Over 50 iterations of Rita Angus's 1936 painting Cass are collated in André Hemer's new exhibition CASS, which considers ideas of distance, deletion and dislocation.
CASS is the latest exhibition in the Gallery's Rolling Maul series, and part of the Outer Spaces programme.
Gallery director, Jenny Harper says the exhibition invites us to consider what happens to the idea of a painting, in a world where it is constantly reproduced, responded to and altered by others.
'Cass, a very well-known work in our collection, has become deeply entwined with both our national and artistic identity. This was evident when it was voted New Zealand's greatest painting in a television poll in 2006.
'In addition to this public acclaim, Cass has also generated responses from a number of New Zealand artists, such as Dane Mitchell, Peter Peryer and Julian Dashper, who have created works that reference Angus's work, either representing the scene she painted or responding directly to Cass.
Curator Felicity Milburn says that Hemer's installation examines the constantly multiplying presence of Cass in the virtual world by sampling the many and varied images available through a Google image search for the work. He contrasts this with the inaccessibility of the original painting, currently in storage inside the temporarily closed Gallery building,
'The images of Cass throughout the real and virtual worlds seem endless, ranging from high-quality, 'legitimate', reproductions to cropped, blurred and otherwise corrupted versions.
'Hemer's exhibition presents us with a question: do the countless copies and versions of Cass that exist simultaneously across old and new media dilute the importance of the original - or do they reinforce it?'
CASS opens in the Gallery's offsite space above NG boutique and The National at 212 Madras Street 29 September – 22 October 2012.
André Hemer: <del>CASS</del>
André Hemer's many-dimensioned installation for the Rolling Maul series combines painting with a range of secondary outputs to play with ideas of distance and deletion – with particular reference to a well known work from the Gallery's collection.
Rita Angus’s painting ‘Cass’ has become one of New Zealand’s most iconic paintings. Here, Peter Peryer brings the subject firmly into the present with a contemporary photograph of the small railway shed at Cass. Like other contemporary artists who have visited Cass, Peryer does not set out to create a photographic documentary record of an unknown landscape, rather he consciously visits a landscape that has been made famous by art. Interestingly the Cass railway shed was painted white during the 1980s. In the late 1990s it was repainted its original red in a deliberate reference to Angus’s famous painting – a clear case of life imitating art. (Brought to light, November 2009)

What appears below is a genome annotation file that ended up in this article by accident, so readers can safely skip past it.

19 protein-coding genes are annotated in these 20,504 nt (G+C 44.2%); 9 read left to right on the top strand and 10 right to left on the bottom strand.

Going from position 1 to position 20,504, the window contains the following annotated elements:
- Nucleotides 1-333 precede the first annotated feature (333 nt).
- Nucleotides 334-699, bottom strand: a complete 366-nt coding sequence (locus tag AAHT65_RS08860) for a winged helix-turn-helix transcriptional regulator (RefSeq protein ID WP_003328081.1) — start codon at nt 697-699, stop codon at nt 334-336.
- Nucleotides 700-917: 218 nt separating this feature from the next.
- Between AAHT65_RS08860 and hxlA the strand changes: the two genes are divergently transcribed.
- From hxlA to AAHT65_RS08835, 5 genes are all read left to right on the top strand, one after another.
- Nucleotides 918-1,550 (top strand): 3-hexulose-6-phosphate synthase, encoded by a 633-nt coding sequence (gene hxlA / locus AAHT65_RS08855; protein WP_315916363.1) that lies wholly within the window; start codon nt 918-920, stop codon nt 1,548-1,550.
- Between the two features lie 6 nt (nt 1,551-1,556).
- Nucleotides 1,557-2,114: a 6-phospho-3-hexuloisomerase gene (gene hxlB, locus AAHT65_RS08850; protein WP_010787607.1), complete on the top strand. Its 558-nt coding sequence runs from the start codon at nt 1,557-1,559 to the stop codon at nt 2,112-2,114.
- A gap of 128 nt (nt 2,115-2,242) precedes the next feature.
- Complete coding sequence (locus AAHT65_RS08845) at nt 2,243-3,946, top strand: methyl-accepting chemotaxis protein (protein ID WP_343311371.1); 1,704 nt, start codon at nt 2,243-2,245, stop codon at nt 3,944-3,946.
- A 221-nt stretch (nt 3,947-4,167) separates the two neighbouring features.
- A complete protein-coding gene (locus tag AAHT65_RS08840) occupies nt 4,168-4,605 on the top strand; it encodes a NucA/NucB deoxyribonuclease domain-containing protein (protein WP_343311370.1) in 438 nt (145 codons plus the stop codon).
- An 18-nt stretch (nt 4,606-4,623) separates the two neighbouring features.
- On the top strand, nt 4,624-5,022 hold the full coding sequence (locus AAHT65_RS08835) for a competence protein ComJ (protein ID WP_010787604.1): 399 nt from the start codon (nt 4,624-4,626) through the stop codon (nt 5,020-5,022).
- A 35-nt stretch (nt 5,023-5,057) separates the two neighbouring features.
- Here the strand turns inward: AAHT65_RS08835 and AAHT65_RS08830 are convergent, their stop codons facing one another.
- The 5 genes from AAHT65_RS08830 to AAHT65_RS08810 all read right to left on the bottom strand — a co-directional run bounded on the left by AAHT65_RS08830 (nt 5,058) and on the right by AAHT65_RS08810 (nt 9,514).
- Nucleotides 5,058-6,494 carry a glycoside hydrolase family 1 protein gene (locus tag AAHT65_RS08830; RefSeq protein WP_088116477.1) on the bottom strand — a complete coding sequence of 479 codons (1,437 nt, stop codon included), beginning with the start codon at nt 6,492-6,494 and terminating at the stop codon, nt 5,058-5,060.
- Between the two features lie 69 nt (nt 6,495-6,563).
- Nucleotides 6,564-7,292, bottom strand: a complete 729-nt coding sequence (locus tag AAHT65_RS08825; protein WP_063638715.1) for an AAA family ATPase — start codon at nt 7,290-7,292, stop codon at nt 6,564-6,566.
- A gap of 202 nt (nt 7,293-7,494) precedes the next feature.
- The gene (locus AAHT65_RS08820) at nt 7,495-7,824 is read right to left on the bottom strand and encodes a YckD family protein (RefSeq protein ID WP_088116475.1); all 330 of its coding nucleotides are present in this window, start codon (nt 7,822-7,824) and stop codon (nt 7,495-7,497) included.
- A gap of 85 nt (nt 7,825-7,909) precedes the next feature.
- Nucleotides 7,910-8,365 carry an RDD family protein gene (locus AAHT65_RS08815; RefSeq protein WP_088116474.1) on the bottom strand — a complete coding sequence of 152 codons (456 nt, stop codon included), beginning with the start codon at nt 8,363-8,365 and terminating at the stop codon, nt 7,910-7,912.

In 1930s New Zealand there was wide discussion about what was unique about the New Zealand situation; what it was that made us different from the rest of the world. Artists and writers began exploring ways to identify our national identity. A number of artists began painting the Canterbury High Country, most famously Rita Angus and her landscape painting of the railway station at Cass. One reviewer in 1936 observed that there was a new quality in the landscapes exhibited in Christchurch that seemed ‘to consist in a removal of the romantic mists which used to obscure mountains and the Canterbury countryside generally. The light now is clear and hard, the colours are in flat planes, and the effect is of seeing the country through a gem-like atmosphere. There is also a new romantic standpoint – an insistence on the isolation and brooding loneliness of the hills.’ It’s a statement that certainly rings true with the Canterbury paintings of Rita Angus, Leo Bensemann, Louise Henderson, Rata Lovell-Smith and Bill Sutton.